The processor used for Primary SCH acquisition typically is a single hardware device that is implemented with sub-chip accuracy. This higher accuracy allows the receiver to start the Secondary SCH correlation with improved accuracy. Because Secondary SCH processing involves performing 16 parallel correlations, one correlation for each of the 16 possible transmitted SSC codes, the Secondary SCH processors frequently are configured to use a single sample per chip to ease hardware requirements.
In an ideal environment, use of one sample per chip for Secondary Synchronization would not be problematic as the primary SCH processor would ideally synchronize to within a ¼ chip of the actual start of the slot. Accordingly, the Secondary SCH processor would work successfully despite using a single sample per chip. In practice, however, harsh channel environments can result in offsets of a ¼ of a chip or more during Primary Synchronization due to noise and other channel effects or distortions. If such synchronization offsets occur, performing Secondary Synchronization with only one sample per chip can result in a degraded correlation peak or, possibly, a completely erroneous correlation.
It would be desirable to perform Secondary SCH correlations with sub-chip accuracy while avoiding the significant increase in hardware that would result from implementing a typical sub-chip accurate Secondary SCH processor.
In accordance with the principles of the invention, a receiver comprises an adjustable delay line for providing a received wireless signal via one of a number of selectable taps; and a processor for performing frame synchronization on the received wireless signal from a selected tap, wherein the taps are in sub-chip timing increments.
In an illustrative embodiment, a receiver conforms to a UMTS receiver and comprises an adjustable delay line, a secondary synchronization processor and a controller. The secondary synchronization processor performs frame synchronization on a received wireless signal that is provided via the adjustable delay line. The controller varies the sub-chip timing delays provided by the adjustable delay line until a measure of accuracy of the frame synchronization process exceeds a predetermined threshold, upon which frame synchronization occurs. In another variation of this embodiment, the UMTS receiver also comprises a primary synchronization processor that processes a signal from the adjustable delay line for determining slot synchronization.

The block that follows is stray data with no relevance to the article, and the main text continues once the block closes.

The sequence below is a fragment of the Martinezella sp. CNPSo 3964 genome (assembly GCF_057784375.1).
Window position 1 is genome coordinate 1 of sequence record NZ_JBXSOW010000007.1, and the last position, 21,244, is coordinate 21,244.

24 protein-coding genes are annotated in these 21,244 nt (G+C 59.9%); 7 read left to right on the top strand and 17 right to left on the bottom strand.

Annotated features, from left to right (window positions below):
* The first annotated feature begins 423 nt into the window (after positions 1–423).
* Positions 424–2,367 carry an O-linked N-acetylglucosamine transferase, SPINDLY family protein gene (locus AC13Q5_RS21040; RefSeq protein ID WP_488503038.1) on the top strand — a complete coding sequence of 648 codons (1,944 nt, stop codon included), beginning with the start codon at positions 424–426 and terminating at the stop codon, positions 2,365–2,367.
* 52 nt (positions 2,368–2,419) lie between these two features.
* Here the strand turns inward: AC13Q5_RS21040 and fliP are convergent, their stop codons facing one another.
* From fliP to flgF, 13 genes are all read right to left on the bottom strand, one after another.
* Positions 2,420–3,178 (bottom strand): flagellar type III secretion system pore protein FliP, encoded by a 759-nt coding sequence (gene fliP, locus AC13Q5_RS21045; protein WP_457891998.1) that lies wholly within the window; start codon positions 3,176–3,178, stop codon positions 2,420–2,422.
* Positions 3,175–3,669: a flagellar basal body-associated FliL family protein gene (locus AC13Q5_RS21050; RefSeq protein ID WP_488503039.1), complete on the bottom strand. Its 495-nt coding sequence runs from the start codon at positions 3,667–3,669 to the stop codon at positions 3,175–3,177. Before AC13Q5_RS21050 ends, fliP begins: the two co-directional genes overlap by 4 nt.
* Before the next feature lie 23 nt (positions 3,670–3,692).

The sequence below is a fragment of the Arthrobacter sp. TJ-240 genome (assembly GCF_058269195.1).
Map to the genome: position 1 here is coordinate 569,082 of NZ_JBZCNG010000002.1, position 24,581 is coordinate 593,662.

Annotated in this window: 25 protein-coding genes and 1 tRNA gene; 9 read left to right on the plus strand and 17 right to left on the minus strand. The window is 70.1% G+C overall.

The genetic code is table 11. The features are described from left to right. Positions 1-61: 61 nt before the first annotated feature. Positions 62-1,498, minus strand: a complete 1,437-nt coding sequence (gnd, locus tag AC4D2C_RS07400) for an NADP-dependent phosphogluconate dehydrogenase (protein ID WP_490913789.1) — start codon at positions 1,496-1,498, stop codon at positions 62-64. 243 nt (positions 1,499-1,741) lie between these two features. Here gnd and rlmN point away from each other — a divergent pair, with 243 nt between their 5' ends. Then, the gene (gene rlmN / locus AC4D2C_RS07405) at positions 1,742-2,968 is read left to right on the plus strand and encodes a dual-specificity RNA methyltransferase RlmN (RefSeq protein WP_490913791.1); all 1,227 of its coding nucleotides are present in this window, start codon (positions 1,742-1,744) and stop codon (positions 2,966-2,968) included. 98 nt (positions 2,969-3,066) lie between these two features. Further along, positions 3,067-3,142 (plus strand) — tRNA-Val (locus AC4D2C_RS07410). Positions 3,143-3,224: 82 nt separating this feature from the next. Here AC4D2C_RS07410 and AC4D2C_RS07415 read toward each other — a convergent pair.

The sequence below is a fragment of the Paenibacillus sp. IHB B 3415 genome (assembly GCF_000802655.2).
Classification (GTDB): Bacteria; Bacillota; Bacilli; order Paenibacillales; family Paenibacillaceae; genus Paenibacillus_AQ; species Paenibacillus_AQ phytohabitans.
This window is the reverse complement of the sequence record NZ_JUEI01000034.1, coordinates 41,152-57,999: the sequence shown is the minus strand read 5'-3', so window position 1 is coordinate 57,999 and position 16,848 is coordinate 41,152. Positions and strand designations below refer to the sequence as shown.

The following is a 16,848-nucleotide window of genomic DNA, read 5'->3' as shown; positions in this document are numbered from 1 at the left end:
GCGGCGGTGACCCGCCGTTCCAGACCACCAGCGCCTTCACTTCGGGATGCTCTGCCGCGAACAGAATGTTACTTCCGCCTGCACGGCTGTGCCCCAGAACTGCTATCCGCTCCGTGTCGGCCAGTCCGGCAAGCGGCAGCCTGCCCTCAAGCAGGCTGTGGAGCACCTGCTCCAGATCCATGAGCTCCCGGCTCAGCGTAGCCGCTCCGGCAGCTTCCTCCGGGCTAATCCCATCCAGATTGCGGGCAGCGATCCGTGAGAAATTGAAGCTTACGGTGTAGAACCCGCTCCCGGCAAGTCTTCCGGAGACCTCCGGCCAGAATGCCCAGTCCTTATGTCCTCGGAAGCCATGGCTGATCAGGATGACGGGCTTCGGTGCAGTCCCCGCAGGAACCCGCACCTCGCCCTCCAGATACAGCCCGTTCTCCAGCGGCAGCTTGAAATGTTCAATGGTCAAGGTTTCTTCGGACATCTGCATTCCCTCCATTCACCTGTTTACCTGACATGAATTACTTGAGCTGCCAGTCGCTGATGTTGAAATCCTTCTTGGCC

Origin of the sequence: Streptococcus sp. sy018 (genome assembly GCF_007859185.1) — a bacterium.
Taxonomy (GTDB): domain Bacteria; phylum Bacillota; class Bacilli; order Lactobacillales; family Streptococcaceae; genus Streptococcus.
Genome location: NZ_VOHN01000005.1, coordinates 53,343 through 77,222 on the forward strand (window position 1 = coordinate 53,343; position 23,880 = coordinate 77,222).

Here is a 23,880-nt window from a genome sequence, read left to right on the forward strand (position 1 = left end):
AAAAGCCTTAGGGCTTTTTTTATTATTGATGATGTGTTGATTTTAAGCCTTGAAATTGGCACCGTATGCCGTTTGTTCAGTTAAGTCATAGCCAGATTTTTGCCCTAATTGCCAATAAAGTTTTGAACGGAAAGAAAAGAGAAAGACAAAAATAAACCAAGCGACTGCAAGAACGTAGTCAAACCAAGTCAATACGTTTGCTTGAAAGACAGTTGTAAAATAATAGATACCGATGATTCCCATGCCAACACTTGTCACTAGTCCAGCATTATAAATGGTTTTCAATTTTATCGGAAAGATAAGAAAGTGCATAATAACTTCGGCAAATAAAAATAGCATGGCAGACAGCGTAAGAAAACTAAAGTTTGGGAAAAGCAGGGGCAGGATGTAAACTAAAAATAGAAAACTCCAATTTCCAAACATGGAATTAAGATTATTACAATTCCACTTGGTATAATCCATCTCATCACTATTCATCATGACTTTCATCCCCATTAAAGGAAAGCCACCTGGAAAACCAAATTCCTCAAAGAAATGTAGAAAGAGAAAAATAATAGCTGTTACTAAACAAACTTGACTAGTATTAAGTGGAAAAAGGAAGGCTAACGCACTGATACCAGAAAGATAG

Preferred embodiments of the present invention will be described below in more detail, with reference to the accompanying drawings, in which:
Other than the inventive concept, the elements shown in the figures are well known and will not be described in detail. Also, familiarity with UMTS-based wireless communications systems is assumed and is not described in detail herein. For example, other than the inventive concept, spread spectrum transmission and reception, cells (base stations), user equipment (UE), downlink channels, uplink channels, the searcher, combiner and RAKE receivers are well known and not described herein. In addition, the inventive concept may be implemented using conventional programming techniques, which, as such, will not be described herein. Finally, like-numbers on the figures represent similar elements.
The present invention provides a solution for achieving sub-chip accuracy during Secondary Synchronization of a cell search operation within a UMTS network. More particularly, an adjustable tapped delay line is implemented within a cell search system of a UMTS receiver. Primary Synchronization can also be performed using a signal obtained from a particular register of this delay line. Secondary Synchronization can be performed using a signal from any of multiple registers of this delay line. Illustratively the particular register from which a signal is obtained for performing Secondary Synchronization can be varied according to a measure of accuracy used to evaluate the quality of each Secondary Synchronization. Thus, for each subsequent Secondary Synchronization, the signal used can be obtained from a different register of the delay line. As the delay line has a plurality of registers within a span of a single chip, sub-chip accuracy for Secondary Synchronizations is achieved without significant increases or changes in hardware.
The filtered signal is provided to a tapped delay line 115, which further provides signals to a cell search system 120, a searcher 125, as well as one or more fingers 130A-130N. The tapped delay line 115 includes a plurality of taps through which various samples of a received signal are provided. Each tap provides a different delayed version of the received signal. The tapped delay line 115 is illustratively sub-chip in terms of resolution, i.e., the various output signals provided by tapped delay line 115 are spaced at intervals of less than a chip.
The signal provided to the cell search system 120 includes timing information. More particularly, the signal includes a composite SCH and a CPICH. The cell search system 120 determines timing information using the provided signal. For example, the search system 120 performs operations such as slot synchronization, frame synchronization, and scrambling code determination (described further below).